Progressive groups are falling behind in the war over President Donald Trump’s Supreme Court nominee—and they’re barely trying to catch up.
Even as polls show Brett Kavanaugh heading into confirmation proceedings with the weakest public support since President George W. Bush’s false-start nominee Harriet Miers, the well-oiled progressive political machine promised in the hours after his nomination is still working out the kinks. Some liberal groups opposed to Kavanaugh’s confirmation are barely going through the motions, using resources to push untargeted Facebook ads and organize Handmaid’s Tale-themed vigils rather than preparing for an ideological battle that could shape the Supreme Court for a generation.
Demand Justice, a liberal dark money group founded in the aftermath of Merrick Garland’s doomed nomination to the Supreme Court under President Barack Obama, pledged to spend $5 million in a campaign-style ad blitz to convince vulnerable Democrats and persuadable Republicans to keep Kavanaugh off the nation’s highest court.
Of that, much of the money spent initially went to Facebook ads to non-battleground states—useful for raising awareness of Demand Justice’s work and getting eyeballs on its ads in the future—and expanding their email list, but less useful in targeting constituents of senators from Alabama, Alaska, Indiana, Maine, North Dakota, and West Virginia who could be instrumental in stopping Kavanaugh’s confirmation.
Demand Justice has, however, been running television and digital ads opposing Kavanaugh’s confirmation in five key markets: statewide in Alaska, Maine, North Dakota and West Virginia, and in the Indianapolis media market, which represents half the Hoosier State’s voting population.
Other organizations haven’t been so quick on the media mobilization front. When asked about mobilization efforts against Kavanaugh’s nomination, the Leadership Conference on Civil and Human Rights, a civil-rights umbrella organization with hundreds of affiliated organizations, directed The Daily Beast to a series of sundown vigils to be conducted on Wednesday. Of the more than 100 vigils scheduled—including a “Vigil Against the Beast, Donald Trump” in Indianapolis—only one appeared specific to President Trump’s Supreme Court nominee: a “Handmaids Against Kavanaugh” vigil in front of the Boston State House.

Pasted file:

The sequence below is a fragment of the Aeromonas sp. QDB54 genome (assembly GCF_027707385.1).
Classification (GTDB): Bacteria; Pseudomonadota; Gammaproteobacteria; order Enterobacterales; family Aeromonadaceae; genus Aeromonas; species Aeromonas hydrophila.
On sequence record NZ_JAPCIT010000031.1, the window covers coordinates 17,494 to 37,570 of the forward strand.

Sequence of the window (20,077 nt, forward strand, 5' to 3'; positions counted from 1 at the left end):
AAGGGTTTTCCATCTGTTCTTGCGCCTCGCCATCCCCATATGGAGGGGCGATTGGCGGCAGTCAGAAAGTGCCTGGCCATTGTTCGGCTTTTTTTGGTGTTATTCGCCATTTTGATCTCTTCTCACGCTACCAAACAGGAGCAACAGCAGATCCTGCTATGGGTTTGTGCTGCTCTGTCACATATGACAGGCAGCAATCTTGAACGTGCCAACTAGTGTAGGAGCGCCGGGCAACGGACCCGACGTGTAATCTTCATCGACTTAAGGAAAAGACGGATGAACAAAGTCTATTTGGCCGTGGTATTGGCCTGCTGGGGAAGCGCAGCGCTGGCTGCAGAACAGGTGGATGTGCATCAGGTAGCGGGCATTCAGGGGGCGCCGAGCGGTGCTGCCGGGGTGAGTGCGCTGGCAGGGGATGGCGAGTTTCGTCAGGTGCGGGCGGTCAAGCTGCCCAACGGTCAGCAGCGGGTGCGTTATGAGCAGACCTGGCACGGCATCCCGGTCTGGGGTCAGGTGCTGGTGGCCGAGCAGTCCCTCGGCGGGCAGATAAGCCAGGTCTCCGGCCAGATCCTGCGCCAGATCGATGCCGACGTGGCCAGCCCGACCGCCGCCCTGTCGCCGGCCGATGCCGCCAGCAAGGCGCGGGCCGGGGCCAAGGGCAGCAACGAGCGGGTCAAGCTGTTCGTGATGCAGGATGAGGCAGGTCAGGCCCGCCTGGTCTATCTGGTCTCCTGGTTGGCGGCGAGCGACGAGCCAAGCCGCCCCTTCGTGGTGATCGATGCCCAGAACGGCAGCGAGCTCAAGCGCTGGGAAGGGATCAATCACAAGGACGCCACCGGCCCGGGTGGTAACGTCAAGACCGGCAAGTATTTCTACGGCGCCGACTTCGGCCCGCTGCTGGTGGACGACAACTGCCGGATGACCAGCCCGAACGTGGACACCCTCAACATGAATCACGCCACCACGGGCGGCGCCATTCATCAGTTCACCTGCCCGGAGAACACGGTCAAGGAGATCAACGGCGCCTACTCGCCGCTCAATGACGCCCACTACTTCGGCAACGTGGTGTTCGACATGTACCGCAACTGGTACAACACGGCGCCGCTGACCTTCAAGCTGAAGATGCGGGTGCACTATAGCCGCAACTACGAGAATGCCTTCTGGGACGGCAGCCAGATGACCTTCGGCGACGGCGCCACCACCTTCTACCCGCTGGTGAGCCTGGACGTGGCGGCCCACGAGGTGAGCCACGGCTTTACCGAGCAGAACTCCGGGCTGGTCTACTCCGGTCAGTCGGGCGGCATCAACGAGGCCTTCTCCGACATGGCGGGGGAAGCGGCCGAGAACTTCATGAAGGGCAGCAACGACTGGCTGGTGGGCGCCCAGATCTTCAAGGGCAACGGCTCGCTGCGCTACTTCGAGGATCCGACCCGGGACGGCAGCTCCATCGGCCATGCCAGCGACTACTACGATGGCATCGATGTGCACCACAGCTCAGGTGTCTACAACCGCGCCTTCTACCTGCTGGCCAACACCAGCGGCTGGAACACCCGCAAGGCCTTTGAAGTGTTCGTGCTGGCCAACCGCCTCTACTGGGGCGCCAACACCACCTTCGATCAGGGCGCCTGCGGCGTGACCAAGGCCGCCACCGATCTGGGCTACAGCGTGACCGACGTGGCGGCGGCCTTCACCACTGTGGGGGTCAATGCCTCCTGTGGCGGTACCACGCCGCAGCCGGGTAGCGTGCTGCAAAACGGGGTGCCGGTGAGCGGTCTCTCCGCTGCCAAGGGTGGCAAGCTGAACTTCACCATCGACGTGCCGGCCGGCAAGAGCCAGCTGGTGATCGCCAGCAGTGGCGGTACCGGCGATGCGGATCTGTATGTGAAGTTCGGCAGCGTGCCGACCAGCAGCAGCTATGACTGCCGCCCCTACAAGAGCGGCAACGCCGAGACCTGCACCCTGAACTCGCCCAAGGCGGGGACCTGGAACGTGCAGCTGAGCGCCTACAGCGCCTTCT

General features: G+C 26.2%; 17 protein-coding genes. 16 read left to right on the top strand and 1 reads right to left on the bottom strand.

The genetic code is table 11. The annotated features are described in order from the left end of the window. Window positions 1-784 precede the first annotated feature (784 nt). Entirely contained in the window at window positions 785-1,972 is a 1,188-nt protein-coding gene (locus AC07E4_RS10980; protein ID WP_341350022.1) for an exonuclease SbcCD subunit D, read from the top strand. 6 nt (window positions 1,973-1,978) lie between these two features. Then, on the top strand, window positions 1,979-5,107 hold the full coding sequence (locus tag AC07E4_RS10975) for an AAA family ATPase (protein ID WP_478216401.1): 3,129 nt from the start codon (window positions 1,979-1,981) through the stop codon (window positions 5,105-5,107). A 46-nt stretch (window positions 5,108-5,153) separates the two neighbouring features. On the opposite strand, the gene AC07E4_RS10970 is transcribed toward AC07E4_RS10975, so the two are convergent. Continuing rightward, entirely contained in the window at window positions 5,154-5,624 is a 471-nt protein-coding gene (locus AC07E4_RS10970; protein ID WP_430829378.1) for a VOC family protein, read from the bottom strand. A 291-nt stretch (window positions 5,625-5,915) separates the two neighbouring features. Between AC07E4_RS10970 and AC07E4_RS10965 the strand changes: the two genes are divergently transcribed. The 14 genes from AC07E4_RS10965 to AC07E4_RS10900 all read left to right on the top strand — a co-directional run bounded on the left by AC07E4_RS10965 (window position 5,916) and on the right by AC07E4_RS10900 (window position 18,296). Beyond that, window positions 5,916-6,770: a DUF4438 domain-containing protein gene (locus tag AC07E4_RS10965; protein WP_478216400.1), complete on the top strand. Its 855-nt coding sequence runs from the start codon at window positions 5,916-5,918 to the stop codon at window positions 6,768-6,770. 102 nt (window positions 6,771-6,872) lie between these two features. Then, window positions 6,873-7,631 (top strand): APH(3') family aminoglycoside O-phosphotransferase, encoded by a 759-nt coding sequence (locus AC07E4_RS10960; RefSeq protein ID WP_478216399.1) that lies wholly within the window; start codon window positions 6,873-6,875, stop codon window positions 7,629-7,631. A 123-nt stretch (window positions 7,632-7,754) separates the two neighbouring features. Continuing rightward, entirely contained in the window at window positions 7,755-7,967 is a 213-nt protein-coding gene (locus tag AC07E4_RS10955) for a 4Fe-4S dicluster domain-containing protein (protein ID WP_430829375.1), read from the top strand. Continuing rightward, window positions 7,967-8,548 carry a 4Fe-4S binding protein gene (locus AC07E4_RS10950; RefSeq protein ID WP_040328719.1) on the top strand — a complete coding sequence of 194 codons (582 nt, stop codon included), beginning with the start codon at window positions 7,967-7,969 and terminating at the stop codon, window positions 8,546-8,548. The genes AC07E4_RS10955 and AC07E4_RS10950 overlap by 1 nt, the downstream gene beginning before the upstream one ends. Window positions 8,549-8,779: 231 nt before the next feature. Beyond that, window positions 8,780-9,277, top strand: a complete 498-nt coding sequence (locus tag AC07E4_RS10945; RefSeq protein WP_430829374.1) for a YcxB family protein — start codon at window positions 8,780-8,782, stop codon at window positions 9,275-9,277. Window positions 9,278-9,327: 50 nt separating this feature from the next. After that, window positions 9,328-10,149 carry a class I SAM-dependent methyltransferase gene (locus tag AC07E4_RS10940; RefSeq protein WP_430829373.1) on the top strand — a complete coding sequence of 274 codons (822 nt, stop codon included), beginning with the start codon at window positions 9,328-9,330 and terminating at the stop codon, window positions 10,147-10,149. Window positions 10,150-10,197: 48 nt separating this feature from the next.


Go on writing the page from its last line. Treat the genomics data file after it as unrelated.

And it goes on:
Ten people have RSVPd so far.
Not every group appears wholly unprepared for the Supreme Court fight: Indivisible, a progressive movement with its origins in the online #Resistance handbook Indivisible: A Practical Guide for Resisting the Trump Agenda, held 107 rallies at Senate offices around the country, with participants cresting more than 100 individuals in states like Maine, Alaska and New York.
“The week of action was the first part of a two-step strategy,” Indivisible press secretary Emily Phelps told The Daily Beast. “The second step is electoral. Beginning this past weekend, to channel progressive energy around this fight to where it can do the most good in the midterms, we’re setting up a giant national phone bank to support Democrats in five Senate races: Texas, Nevada, Arizona, Mississippi, and Tennessee. Volunteers from around the country have made more than 66,000 dials to voters in those five states as a part of this phone bank.”
But phone banking can only accomplish so much in the face of a massive fundraising and organizing effort by pro-Kavanaugh groups that see his confirmation as crucial to tilting the Court to the right.
The conservative Judicial Crisis Network has increased its media spending by nearly 50 percent less than a week after President Trump nominated Brett Kavanaugh to the U.S. Supreme Court, targeting vulnerable red-state Senate Democrats with cable and broadcast with a flurry of ads dubbing Trump’s nominee “the best of the best” and “a grand slam” for conservatives.
Other conservative outside groups are pledging even larger amounts to ensure Kavanaugh’s confirmation. The Great America PAC and Great America Alliance have pledged $5 million to fund a television, radio and digital push in seven Trump-won states where Democratic senators are fighting for reelection; the Koch-affiliated group Americans for Prosperity (AFP) has vowed millions in advertising spending in support of the effort as well, and has already dispatched door and phone scripts to each of its 36 state chapters.